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dyslexia


Hallos
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Hello all,
My youngest child william age 8 has been struggling with his written and reading work at school for three years now, he has lots of extra help, but he just dosnt seem to figure out the letters and words. I have also had my concerns for many years and had a gut feeling he maybe have dyslexia. I have arranged a meeting with the schools senco today and was quite suprised by the response i got?! I was told that it wasnt that easy having him tested and that there are alot of children in the same boat and that he will be discussed in a par/ pam? meeting on the 3rd of Novemeber. I told them if its about money im quite happy to pay for him to be tested?..

I can not believe that they would respond in this way, and i cant help thinking my son has been struggling for three years now and should have perhaps been helped sooner.?

Love and sunshine
Rachelx

25 Replies
Perse
Posts: 20
(@perse)
Eminent Member
Joined: 13 years ago

Hi Hallos,

this annoys me, i haven't got children but my boyfriend has it and only since going to uni (as a mature student at 28 :D) did he get tested and had something done about it.

I think teachers need to be more aware of this as it is something that can effect a person throughout life, things like being teased, or being afraid to read can really put a child at quite a disadvantage. Not to mention the many adults i have some across in work who really look down on people that can't spell properly and aren't that articulate through no fault of their own - makes me angry.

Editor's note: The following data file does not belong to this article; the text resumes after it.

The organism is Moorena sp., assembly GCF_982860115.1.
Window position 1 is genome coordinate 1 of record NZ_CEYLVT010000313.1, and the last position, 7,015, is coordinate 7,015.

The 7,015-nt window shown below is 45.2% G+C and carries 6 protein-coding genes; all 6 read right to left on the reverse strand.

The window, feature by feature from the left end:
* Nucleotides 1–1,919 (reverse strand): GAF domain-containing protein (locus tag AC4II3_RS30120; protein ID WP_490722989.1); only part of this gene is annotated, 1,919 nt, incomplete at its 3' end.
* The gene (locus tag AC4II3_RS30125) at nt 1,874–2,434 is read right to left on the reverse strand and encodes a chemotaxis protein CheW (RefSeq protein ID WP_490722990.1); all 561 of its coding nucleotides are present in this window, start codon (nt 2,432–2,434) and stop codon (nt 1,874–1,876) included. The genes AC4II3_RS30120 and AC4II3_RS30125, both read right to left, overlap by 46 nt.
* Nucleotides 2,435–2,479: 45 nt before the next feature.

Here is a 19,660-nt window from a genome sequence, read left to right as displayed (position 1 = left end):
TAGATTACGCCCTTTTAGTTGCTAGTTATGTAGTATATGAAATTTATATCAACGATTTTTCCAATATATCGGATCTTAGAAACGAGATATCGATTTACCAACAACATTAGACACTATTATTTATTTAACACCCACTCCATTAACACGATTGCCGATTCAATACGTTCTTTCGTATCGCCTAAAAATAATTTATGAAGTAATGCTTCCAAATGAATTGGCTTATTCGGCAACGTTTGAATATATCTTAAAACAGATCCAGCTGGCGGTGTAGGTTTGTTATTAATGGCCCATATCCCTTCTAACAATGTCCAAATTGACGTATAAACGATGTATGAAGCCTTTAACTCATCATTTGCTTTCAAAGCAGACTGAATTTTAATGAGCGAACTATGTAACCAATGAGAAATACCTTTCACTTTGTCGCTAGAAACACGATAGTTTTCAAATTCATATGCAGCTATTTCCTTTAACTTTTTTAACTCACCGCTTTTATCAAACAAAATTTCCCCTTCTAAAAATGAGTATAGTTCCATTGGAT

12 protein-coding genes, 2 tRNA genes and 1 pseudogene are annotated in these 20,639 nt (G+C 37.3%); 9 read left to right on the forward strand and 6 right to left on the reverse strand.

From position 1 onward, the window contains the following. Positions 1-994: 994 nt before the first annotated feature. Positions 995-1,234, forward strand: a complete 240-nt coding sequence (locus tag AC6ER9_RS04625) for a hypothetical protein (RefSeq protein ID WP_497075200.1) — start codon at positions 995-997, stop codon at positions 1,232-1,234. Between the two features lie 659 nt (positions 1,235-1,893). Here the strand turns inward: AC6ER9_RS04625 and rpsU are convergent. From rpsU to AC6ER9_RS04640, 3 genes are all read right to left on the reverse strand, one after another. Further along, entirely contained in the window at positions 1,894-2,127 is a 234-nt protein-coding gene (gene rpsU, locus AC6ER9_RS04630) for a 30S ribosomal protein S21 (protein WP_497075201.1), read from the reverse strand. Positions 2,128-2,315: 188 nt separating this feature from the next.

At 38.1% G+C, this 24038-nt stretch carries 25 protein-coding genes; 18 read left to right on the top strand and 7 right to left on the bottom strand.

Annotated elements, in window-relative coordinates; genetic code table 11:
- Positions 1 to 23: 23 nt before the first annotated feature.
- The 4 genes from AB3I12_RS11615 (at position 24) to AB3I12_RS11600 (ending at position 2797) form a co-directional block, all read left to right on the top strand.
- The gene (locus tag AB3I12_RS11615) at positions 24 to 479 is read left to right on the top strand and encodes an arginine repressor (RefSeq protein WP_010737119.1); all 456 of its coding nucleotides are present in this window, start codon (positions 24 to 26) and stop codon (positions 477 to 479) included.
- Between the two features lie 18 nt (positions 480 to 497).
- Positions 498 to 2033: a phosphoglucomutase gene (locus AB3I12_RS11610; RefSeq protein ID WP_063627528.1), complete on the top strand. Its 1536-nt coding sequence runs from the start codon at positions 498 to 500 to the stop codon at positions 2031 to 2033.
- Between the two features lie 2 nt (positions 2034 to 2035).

Here's a link for a testing website, i'm sure you must be doing your own research though.

Oh there is also a book called 'The Gift of Dyslexia' by Ronald D Davis, which is very interesting.

I hope your son gets help, if he needs it that is. But on a positive note, even if he does have dyslexia, many people with it are very creative to make up for not being too academic, as they find pictures and sounds better to work with than words - my bf is a prime example and i wouldn't have him any other way πŸ˜€

x

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Hallos
Posts: 1286
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(@hallos)
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Hello Perse,
Thankyou for your reply. Yes very frustrating.!! I have watched my son struggle for three years now and yes i can see his confidence has been knocked, due to him not being able to read like his brother and sister. He is a very clever special boy and as a parent i wont to give him the best start and support in life.....yet again its all about money...! The senco officer said what difference do you think it will make if he has got dyslexia?? ....Well how about choices etc?